The experiences of cancer survivors have shown that CRF is more severe, longer, and more debilitating than normal fatigue caused by insomnia or excessive rest. In addition, it cannot be relieved by sleep or sufficient rest, and no effective and definitive therapies have been identified for it so far. 12 CRF may lead to the creation or exacerbation of numerous complications, such as insomnia, stress, depression, and mental impairment due to changes in organ function and duration of the disease. 13,14 Hence, CRF is considered as an important factor as mortality caused by cancer from the perspective of public health. 15

Despite the importance of treating CRF, the results of several studies have showed that CRF is less diagnosed or not treated properly. 16,17 One of the main barriers to proper management of CRF is the lack of accurate identification of CRF-related factors. 18 Thus, the existing literature have suggested that further studies are needed to better identify these factors. 19,20 Although the prevalence of CRF has been studied in Iranian cancer patients under treatment, it has not been studied in Iranian cancer survivors. Therefore, the current study aimed to examine the prevalence of CRF and its related factors among Iranian cancer survivors.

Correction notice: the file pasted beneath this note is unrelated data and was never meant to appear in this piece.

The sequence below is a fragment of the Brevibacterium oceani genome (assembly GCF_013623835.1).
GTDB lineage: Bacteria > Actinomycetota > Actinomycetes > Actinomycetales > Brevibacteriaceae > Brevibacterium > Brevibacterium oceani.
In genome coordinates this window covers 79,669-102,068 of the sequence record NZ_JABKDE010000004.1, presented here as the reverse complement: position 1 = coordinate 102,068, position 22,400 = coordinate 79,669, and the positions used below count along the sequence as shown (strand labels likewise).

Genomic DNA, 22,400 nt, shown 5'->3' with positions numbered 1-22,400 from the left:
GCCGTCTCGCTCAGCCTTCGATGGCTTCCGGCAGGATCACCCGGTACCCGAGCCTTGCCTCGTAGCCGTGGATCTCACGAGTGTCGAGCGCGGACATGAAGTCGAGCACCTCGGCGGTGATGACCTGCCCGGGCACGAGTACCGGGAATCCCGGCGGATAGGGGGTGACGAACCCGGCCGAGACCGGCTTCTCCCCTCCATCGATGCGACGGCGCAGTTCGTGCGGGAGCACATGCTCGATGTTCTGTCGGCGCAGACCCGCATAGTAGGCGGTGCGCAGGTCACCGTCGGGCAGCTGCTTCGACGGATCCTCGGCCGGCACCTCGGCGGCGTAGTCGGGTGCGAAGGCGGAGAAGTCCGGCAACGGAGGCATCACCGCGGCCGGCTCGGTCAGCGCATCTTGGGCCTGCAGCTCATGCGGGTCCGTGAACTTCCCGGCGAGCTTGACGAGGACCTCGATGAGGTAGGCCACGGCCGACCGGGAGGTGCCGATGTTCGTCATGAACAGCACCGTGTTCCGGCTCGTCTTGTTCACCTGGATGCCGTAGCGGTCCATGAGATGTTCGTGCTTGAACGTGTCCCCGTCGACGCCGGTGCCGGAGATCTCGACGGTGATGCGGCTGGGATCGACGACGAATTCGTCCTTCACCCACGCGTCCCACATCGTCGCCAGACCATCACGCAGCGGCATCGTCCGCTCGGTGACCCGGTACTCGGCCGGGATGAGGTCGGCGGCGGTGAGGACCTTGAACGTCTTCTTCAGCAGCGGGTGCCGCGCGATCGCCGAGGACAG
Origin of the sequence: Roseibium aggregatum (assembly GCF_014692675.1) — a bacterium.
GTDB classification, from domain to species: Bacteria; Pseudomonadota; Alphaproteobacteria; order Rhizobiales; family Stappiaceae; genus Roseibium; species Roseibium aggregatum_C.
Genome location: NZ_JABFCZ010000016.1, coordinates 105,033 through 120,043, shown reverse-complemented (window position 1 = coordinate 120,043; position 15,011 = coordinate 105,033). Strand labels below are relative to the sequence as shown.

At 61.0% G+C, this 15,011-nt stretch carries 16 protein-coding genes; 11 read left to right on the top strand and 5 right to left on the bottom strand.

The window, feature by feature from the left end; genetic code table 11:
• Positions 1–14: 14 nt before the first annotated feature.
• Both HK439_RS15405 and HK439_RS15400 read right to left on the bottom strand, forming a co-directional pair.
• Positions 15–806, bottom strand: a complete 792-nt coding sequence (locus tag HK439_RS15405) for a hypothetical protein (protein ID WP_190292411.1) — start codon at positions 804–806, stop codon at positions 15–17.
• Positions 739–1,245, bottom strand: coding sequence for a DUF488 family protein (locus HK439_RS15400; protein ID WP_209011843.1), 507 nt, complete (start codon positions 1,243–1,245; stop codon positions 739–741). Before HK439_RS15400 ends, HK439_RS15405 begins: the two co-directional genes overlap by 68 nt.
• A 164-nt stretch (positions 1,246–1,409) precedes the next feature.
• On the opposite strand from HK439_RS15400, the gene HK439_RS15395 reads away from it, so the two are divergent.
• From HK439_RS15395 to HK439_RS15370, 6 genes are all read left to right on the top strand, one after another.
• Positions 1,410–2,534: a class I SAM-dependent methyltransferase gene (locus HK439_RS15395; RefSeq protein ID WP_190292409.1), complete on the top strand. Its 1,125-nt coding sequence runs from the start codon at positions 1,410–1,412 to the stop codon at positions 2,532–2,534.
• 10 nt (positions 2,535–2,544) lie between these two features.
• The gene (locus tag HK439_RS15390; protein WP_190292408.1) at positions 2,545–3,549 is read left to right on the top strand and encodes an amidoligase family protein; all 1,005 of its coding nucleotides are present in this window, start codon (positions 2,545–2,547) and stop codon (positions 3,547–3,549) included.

Materials and Methods

This descriptive cross-sectional study was conducted on 131 cancer patients referred to Shahid Ghazi hospital in Tabriz, Iran. Data were collected from January 21 to July 23, 2018. The inclusion criteria were: age over 18 years, final diagnosis of cancer by a clinical oncologist, not receiving blood or blood components in the last 60 days, and without suffering from fatigue one year before the diagnosis of cancer according to the patients’ medical records. Based on the previous study, 20 the sample size was calculated as 131 participants for the study. Finally, by considering 10% of attrition and using the convenience sampling method, 145 survivors were invited to participate in the study. In the initial review, 15 patients were not willing to participate in the study, and finally, 131 patients’ data were gathered (response rate = %90). The sampling method was such that the researcher was present daily in the research environment and selected the patients who met the inclusion criteria and were willing to participate in the study. After explaining the objectives of the research to the patients and obtaining their consent to participate in the study, the questionnaires were completed by them.